Personal Information broadly means any information relating to an identifiable, living natural person or juristic person (companies, CC’s etc.) and includes, but is not limited to:
contact details: email, telephone, address etc.
demographic information: age, sex, race, birth date, ethnicity etc.
history: employment, financial, educational, criminal, medical history
biometric information: blood type etc.
opinions of and about the person
private correspondence etc.
Processing means broadly anything done with the Personal Information, including collection, usage, storage, dissemination, modification, or destruction (whether such processing is automated or not).
Some of the obligations under POPI are to:
only collect information that you need for a specific purpose.
apply reasonable security measures to protect it.
ensure it is relevant and up to date.
only hold as much as you need, and only for as long as you need it.
allow the subject of the information to see it upon request.
Does POPI really apply to me?
Accountability for compliance rests with a Responsible Party, meaning a public or private body or any other person which, alone or in conjunction with others, determines the purpose of and means for processing personal information. Generally, the Responsible party must be resident in South Africa, or the processing should occur within South Africa (subject to certain exclusions).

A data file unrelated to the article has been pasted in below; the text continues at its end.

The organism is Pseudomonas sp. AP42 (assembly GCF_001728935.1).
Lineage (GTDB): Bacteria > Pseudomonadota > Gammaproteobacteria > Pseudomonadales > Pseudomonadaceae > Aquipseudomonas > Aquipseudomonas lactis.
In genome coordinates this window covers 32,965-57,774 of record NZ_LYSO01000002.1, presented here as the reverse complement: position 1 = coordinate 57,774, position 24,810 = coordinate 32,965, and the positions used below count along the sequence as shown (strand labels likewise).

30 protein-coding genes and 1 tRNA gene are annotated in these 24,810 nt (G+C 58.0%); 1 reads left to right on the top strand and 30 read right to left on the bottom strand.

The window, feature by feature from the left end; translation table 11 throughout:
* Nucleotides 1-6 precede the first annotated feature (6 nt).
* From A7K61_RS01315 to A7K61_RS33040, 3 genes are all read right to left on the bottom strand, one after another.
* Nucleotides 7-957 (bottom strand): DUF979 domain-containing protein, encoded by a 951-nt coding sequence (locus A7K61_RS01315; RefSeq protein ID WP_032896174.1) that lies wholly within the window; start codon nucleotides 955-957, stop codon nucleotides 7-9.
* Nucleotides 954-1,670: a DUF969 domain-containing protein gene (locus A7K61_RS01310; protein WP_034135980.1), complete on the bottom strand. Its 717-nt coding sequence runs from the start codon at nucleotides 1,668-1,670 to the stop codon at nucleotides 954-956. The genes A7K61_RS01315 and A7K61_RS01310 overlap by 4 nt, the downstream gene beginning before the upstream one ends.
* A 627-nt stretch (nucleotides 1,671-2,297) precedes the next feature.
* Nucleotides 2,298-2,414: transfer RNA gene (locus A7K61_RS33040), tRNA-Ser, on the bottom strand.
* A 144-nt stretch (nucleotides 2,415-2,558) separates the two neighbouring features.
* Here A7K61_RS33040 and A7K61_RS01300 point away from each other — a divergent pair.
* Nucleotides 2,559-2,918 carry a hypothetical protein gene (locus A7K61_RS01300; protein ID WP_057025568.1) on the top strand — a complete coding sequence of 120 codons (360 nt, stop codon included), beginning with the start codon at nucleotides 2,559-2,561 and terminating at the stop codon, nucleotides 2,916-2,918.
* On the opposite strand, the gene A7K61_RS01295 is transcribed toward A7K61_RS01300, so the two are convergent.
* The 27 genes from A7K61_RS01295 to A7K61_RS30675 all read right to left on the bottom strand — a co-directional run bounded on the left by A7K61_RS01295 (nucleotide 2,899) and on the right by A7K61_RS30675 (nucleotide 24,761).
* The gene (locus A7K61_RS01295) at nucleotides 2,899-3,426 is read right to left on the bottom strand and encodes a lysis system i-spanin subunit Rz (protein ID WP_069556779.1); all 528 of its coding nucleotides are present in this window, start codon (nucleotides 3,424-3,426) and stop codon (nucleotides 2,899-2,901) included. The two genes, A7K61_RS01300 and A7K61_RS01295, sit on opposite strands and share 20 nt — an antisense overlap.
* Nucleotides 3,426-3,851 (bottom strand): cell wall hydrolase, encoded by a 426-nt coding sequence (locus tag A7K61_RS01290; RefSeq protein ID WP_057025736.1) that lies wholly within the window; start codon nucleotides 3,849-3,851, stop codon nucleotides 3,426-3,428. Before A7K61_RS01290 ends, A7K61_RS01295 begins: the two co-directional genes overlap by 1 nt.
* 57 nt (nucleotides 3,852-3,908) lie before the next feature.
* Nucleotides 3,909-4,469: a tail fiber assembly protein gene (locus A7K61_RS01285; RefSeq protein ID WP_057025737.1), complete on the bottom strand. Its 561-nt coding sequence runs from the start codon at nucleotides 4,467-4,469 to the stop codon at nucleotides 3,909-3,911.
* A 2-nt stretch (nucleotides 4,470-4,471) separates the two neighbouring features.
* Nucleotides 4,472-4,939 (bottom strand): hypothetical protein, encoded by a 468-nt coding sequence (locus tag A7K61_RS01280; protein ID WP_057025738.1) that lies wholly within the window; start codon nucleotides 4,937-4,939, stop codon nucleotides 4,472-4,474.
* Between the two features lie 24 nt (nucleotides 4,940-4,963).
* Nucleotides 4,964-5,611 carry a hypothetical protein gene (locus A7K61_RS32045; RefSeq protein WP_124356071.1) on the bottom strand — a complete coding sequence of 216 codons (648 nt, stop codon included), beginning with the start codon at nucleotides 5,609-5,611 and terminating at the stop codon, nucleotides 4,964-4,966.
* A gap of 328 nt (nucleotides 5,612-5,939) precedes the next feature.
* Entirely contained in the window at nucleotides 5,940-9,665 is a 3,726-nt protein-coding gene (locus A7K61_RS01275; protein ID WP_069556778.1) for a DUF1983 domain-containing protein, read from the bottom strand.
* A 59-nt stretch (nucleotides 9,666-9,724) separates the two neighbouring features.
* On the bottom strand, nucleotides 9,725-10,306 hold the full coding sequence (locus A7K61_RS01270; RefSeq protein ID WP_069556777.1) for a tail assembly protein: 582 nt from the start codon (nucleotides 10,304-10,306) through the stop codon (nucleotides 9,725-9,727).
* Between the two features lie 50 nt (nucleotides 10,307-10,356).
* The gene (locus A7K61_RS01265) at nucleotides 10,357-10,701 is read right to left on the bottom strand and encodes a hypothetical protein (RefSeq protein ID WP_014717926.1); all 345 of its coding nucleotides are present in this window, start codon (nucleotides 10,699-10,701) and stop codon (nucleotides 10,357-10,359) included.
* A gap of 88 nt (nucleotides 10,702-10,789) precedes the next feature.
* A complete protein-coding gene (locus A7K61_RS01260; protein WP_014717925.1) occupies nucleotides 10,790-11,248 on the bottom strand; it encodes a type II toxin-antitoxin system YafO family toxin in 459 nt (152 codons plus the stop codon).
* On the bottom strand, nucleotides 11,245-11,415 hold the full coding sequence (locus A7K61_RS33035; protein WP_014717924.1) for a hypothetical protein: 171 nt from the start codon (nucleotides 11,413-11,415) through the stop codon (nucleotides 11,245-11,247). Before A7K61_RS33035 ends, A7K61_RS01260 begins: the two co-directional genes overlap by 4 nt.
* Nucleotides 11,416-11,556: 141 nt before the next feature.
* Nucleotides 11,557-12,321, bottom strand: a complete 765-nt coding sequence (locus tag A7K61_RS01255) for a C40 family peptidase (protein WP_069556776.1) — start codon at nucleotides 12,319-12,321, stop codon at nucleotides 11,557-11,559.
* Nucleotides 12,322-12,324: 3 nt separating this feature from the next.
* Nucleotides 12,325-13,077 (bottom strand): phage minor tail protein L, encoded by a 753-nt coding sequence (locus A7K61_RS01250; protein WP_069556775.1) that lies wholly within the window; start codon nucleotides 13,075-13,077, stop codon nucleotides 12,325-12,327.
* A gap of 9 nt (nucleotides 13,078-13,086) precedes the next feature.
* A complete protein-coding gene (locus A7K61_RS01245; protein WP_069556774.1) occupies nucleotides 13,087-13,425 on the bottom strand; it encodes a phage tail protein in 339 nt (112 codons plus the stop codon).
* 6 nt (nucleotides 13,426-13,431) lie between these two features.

Who does the POPI apply to?
Applies to anyone who processes personal information.
Includes public and private bodies.
AND persons who act for responsible parties in terms of a mandate or contract.
There are cases where POPI does not apply.
purely household or personal activity
sufficiently de-identified information
some state functions including criminal prosecutions, national security etc.
journalism under a code of ethics
judiciary functions etc.
POPI provides that, in certain circumstances, the Information Regulator (the Regulator) may grant an exemption to a Responsible Party from the conditions of processing personal information.
The Regulator may do so if, for example, it feels that the public interest outweighs the interference with the privacy of the data subject, or if there are reasons of national security, criminal law, or the economic and financial interests of a public body that warrant the processing.
There are eight information protection conditions contained in the Bill and they are the following:
Condition 1: Accountability
This condition contemplates the assigning of responsibility by organisations for overseeing compliance with the Bill i.e., an Information officer.
Condition 2: Processing Limitation
This condition requires that personal information may only be processed in a fair (minimality): adequate, relevant, and not excessive) and lawful manner.
Condition 3: Purpose Specification
The condition of Purpose Specification helps to determine the scope within which personal information may be processed by an organisation.